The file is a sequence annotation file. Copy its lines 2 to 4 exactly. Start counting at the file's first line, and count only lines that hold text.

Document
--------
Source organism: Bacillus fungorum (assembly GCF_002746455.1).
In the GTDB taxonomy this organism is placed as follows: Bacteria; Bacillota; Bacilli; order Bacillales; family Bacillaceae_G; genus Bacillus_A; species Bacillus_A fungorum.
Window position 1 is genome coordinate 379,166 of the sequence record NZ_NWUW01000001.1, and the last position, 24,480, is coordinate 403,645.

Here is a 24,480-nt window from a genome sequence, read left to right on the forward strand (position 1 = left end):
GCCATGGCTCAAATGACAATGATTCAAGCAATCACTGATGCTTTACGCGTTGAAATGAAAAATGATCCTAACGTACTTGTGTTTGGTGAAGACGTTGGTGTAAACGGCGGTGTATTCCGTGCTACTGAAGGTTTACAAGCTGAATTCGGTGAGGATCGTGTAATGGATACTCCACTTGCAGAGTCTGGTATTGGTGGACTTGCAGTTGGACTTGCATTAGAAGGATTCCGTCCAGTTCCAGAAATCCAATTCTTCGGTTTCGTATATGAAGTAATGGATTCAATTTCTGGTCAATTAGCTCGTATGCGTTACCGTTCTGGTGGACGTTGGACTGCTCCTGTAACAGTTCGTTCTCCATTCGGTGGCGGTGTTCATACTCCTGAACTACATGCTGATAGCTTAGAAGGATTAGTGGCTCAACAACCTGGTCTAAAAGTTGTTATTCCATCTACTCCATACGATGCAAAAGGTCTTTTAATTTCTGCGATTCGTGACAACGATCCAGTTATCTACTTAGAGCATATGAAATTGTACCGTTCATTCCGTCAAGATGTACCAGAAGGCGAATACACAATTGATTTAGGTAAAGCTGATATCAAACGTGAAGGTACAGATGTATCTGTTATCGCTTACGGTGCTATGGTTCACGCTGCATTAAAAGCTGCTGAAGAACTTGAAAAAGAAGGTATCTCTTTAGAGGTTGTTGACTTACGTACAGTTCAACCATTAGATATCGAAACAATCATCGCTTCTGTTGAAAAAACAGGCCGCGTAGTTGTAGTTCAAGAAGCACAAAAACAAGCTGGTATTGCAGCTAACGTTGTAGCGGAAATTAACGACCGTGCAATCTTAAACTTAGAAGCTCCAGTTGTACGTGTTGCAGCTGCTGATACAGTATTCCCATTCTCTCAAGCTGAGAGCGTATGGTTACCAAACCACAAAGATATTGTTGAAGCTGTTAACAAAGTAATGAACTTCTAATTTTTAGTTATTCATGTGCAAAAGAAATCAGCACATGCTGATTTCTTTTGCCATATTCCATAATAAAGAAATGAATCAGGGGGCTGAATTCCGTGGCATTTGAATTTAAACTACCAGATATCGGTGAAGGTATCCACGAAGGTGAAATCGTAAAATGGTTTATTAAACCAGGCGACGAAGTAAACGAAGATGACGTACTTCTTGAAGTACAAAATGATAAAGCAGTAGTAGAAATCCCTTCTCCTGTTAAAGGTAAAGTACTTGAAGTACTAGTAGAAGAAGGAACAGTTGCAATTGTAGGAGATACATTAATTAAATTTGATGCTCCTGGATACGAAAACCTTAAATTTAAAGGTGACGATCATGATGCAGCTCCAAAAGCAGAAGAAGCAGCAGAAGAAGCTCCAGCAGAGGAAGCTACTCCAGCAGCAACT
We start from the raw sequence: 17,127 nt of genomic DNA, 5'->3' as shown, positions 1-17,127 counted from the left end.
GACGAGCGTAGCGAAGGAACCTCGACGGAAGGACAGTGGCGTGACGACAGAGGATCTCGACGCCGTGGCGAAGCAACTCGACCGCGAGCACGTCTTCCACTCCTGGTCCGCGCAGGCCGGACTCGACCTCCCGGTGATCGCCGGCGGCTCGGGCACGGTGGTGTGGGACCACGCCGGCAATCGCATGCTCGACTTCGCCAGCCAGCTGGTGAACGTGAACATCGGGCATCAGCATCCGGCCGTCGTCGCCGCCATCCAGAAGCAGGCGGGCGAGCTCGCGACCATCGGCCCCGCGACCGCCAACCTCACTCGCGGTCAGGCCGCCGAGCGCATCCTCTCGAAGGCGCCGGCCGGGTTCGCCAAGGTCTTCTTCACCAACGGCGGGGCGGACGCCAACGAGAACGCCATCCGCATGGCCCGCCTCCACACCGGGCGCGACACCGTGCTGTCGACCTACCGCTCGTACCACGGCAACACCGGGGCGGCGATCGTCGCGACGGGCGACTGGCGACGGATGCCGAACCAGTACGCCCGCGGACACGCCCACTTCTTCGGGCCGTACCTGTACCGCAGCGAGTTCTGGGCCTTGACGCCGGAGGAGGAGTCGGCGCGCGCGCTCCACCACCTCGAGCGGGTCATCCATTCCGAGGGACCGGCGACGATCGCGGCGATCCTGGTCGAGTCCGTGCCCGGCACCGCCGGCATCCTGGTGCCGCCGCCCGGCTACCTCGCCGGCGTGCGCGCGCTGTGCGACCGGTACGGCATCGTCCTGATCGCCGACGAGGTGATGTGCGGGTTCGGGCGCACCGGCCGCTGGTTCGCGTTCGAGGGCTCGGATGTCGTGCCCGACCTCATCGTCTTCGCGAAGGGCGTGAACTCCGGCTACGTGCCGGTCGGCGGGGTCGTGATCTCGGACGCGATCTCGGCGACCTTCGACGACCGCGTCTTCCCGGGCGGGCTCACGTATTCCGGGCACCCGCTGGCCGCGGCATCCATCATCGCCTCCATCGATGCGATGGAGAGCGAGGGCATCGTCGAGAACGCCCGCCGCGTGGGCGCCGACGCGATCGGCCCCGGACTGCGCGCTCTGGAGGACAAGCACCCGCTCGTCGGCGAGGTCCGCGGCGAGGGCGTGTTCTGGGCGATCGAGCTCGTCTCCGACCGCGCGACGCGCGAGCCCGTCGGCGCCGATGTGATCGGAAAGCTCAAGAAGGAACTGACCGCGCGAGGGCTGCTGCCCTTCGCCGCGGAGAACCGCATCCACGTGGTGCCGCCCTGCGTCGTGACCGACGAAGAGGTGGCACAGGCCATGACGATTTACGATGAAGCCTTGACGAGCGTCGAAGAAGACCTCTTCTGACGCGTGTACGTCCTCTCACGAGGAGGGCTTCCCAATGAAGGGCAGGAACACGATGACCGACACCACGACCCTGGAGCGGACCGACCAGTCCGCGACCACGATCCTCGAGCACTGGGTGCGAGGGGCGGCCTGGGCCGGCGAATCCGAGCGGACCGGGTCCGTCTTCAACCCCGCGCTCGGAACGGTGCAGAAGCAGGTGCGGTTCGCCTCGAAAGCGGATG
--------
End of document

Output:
In the GTDB taxonomy this organism is placed as follows: Bacteria; Bacillota; Bacilli; order Bacillales; family Bacillaceae_G; genus Bacillus_A; species Bacillus_A fungorum.
Window position 1 is genome coordinate 379,166 of the sequence record NZ_NWUW01000001.1, and the last position, 24,480, is coordinate 403,645.

Here is a 24,480-nt window from a genome sequence, read left to right on the forward strand (position 1 = left end):